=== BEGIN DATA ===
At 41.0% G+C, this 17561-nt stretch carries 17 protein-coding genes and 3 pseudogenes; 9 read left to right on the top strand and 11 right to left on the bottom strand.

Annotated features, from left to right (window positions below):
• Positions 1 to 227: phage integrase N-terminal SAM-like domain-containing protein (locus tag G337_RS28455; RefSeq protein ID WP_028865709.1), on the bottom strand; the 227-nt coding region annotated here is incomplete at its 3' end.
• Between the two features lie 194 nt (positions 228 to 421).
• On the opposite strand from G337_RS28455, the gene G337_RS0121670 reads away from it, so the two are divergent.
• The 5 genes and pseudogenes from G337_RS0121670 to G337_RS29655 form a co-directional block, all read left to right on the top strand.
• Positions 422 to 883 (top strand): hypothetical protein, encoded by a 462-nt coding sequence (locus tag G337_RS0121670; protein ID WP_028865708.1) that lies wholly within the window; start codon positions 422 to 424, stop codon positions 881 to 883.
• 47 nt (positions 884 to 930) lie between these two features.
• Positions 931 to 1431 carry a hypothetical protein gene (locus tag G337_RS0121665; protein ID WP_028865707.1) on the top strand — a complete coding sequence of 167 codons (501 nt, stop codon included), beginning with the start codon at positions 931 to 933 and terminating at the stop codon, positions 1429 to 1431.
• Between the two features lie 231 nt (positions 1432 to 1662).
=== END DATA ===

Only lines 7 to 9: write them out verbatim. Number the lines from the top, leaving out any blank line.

• Positions 422 to 883 (top strand): hypothetical protein, encoded by a 462-nt coding sequence (locus tag G337_RS0121670; protein ID WP_028865708.1) that lies wholly within the window; start codon positions 422 to 424, stop codon positions 881 to 883.
• 47 nt (positions 884 to 930) lie between these two features.
• Positions 931 to 1431 carry a hypothetical protein gene (locus tag G337_RS0121665; protein ID WP_028865707.1) on the top strand — a complete coding sequence of 167 codons (501 nt, stop codon included), beginning with the start codon at positions 931 to 933 and terminating at the stop codon, positions 1429 to 1431.